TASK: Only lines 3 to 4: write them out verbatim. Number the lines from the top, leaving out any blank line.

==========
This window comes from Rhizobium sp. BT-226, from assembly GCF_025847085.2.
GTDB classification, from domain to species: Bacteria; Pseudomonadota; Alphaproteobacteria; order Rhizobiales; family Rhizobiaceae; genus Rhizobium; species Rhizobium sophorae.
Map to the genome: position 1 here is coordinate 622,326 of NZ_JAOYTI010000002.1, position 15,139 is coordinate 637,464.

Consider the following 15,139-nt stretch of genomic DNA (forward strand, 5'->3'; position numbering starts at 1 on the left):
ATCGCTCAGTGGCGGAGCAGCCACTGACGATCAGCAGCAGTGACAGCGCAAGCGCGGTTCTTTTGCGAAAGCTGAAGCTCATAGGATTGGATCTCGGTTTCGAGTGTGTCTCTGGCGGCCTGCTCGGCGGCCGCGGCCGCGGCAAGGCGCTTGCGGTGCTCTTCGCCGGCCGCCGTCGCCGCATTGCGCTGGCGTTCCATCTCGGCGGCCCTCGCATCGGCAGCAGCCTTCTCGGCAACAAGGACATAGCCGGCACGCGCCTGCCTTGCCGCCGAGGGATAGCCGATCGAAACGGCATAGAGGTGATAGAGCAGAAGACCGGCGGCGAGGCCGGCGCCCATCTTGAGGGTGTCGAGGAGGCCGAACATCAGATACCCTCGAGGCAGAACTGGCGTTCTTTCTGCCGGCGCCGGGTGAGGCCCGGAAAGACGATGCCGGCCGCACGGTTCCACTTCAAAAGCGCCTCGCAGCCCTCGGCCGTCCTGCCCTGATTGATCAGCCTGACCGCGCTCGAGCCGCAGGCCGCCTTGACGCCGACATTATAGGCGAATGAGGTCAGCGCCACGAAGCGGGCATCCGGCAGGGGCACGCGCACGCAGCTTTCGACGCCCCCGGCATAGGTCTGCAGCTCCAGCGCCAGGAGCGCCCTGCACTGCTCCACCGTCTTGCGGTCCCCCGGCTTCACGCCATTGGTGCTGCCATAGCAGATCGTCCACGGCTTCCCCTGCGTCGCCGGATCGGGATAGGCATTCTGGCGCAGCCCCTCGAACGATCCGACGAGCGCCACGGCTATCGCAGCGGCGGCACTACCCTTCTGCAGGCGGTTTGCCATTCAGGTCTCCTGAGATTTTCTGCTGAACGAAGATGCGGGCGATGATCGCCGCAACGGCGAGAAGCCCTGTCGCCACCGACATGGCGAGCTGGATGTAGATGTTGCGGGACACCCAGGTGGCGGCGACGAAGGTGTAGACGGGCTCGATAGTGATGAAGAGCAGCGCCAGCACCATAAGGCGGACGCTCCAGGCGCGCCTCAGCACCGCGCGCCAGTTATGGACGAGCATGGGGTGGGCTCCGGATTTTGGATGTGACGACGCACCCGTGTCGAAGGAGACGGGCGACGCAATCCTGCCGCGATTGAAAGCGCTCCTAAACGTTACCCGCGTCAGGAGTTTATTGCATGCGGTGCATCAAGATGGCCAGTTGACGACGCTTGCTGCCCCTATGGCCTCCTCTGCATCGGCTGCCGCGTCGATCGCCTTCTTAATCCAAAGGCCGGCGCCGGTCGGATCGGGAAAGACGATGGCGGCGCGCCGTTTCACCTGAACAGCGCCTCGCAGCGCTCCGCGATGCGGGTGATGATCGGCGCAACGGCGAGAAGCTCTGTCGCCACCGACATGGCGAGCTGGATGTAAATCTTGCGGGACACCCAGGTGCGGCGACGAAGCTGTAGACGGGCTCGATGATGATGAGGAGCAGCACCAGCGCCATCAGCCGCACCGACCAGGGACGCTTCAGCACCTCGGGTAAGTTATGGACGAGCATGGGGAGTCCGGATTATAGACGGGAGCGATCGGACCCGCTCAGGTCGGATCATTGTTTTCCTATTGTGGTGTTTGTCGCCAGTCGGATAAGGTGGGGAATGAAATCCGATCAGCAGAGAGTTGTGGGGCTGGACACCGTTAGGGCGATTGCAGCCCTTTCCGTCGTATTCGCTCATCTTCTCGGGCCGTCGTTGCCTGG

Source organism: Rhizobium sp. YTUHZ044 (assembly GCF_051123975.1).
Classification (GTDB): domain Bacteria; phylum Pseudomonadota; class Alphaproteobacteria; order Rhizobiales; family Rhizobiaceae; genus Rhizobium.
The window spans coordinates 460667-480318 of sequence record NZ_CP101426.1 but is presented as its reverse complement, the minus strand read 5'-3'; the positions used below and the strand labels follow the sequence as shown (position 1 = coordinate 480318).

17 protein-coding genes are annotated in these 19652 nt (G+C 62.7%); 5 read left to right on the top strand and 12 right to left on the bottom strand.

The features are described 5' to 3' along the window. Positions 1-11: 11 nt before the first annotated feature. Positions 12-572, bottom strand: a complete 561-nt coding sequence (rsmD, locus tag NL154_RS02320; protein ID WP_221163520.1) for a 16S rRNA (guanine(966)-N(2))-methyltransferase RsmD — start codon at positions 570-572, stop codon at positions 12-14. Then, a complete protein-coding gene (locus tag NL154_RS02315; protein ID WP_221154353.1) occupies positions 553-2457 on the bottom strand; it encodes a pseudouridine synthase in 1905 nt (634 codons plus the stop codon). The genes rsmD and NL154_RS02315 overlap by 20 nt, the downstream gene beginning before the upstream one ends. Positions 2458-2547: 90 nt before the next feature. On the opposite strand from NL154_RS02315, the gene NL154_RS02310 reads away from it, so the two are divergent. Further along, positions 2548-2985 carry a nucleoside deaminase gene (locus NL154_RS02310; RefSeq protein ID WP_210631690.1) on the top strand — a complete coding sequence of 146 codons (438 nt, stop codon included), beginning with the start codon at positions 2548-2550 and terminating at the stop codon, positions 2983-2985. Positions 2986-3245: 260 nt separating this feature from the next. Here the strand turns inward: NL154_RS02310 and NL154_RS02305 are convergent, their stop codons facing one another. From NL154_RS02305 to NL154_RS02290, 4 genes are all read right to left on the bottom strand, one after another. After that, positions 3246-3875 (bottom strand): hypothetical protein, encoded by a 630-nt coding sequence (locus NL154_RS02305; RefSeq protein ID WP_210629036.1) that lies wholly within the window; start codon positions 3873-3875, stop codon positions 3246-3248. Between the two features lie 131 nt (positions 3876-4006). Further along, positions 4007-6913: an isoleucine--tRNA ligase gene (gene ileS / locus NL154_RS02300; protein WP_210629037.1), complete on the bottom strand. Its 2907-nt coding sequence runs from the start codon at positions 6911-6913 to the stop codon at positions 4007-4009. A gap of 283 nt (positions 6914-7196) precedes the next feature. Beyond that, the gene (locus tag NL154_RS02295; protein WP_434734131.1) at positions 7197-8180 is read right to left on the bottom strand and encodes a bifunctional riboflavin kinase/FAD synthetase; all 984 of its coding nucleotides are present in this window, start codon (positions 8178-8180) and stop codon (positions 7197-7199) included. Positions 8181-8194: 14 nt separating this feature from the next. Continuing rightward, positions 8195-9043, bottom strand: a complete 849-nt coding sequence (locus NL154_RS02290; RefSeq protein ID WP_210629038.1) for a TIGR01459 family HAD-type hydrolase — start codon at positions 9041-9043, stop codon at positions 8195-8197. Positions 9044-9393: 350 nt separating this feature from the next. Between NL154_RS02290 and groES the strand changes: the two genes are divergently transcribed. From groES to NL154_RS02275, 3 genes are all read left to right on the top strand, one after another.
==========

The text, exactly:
Map to the genome: position 1 here is coordinate 622,326 of NZ_JAOYTI010000002.1, position 15,139 is coordinate 637,464.

Consider the following 15,139-nt stretch of genomic DNA (forward strand, 5'->3'; position numbering starts at 1 on the left):